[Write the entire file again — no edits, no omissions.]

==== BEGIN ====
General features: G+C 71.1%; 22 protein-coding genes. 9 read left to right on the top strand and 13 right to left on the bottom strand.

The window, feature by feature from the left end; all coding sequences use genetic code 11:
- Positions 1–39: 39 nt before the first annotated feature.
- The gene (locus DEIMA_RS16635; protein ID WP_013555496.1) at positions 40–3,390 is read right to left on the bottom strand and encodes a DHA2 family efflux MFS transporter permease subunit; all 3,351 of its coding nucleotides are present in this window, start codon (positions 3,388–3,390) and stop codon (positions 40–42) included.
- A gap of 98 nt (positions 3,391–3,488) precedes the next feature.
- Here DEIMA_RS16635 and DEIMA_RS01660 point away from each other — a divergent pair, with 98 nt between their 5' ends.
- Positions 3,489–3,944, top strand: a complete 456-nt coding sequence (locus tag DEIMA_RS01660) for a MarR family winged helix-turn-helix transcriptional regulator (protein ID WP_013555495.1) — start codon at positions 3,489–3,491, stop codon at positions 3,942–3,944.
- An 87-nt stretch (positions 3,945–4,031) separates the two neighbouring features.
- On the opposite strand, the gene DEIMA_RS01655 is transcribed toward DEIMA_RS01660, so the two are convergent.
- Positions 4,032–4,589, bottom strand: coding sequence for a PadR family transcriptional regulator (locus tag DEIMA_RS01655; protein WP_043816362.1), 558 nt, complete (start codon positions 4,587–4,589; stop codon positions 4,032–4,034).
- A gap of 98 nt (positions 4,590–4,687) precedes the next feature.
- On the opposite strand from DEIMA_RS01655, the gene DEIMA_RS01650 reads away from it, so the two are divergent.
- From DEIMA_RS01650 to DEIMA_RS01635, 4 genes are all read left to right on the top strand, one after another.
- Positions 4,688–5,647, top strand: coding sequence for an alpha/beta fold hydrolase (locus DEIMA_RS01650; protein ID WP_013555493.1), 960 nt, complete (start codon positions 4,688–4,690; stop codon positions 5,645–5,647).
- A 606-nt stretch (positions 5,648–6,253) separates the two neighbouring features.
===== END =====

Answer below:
General features: G+C 71.1%; 22 protein-coding genes. 9 read left to right on the top strand and 13 right to left on the bottom strand.

The window, feature by feature from the left end; all coding sequences use genetic code 11:
- Positions 1–39: 39 nt before the first annotated feature.
- The gene (locus DEIMA_RS16635; protein ID WP_013555496.1) at positions 40–3,390 is read right to left on the bottom strand and encodes a DHA2 family efflux MFS transporter permease subunit; all 3,351 of its coding nucleotides are present in this window, start codon (positions 3,388–3,390) and stop codon (positions 40–42) included.
- A gap of 98 nt (positions 3,391–3,488) precedes the next feature.
- Here DEIMA_RS16635 and DEIMA_RS01660 point away from each other — a divergent pair, with 98 nt between their 5' ends.
- Positions 3,489–3,944, top strand: a complete 456-nt coding sequence (locus tag DEIMA_RS01660) for a MarR family winged helix-turn-helix transcriptional regulator (protein ID WP_013555495.1) — start codon at positions 3,489–3,491, stop codon at positions 3,942–3,944.
- An 87-nt stretch (positions 3,945–4,031) separates the two neighbouring features.
- On the opposite strand, the gene DEIMA_RS01655 is transcribed toward DEIMA_RS01660, so the two are convergent.
- Positions 4,032–4,589, bottom strand: coding sequence for a PadR family transcriptional regulator (locus tag DEIMA_RS01655; protein WP_043816362.1), 558 nt, complete (start codon positions 4,587–4,589; stop codon positions 4,032–4,034).
- A gap of 98 nt (positions 4,590–4,687) precedes the next feature.
- On the opposite strand from DEIMA_RS01655, the gene DEIMA_RS01650 reads away from it, so the two are divergent.
- From DEIMA_RS01650 to DEIMA_RS01635, 4 genes are all read left to right on the top strand, one after another.
- Positions 4,688–5,647, top strand: coding sequence for an alpha/beta fold hydrolase (locus DEIMA_RS01650; protein ID WP_013555493.1), 960 nt, complete (start codon positions 4,688–4,690; stop codon positions 5,645–5,647).
- A 606-nt stretch (positions 5,648–6,253) separates the two neighbouring features.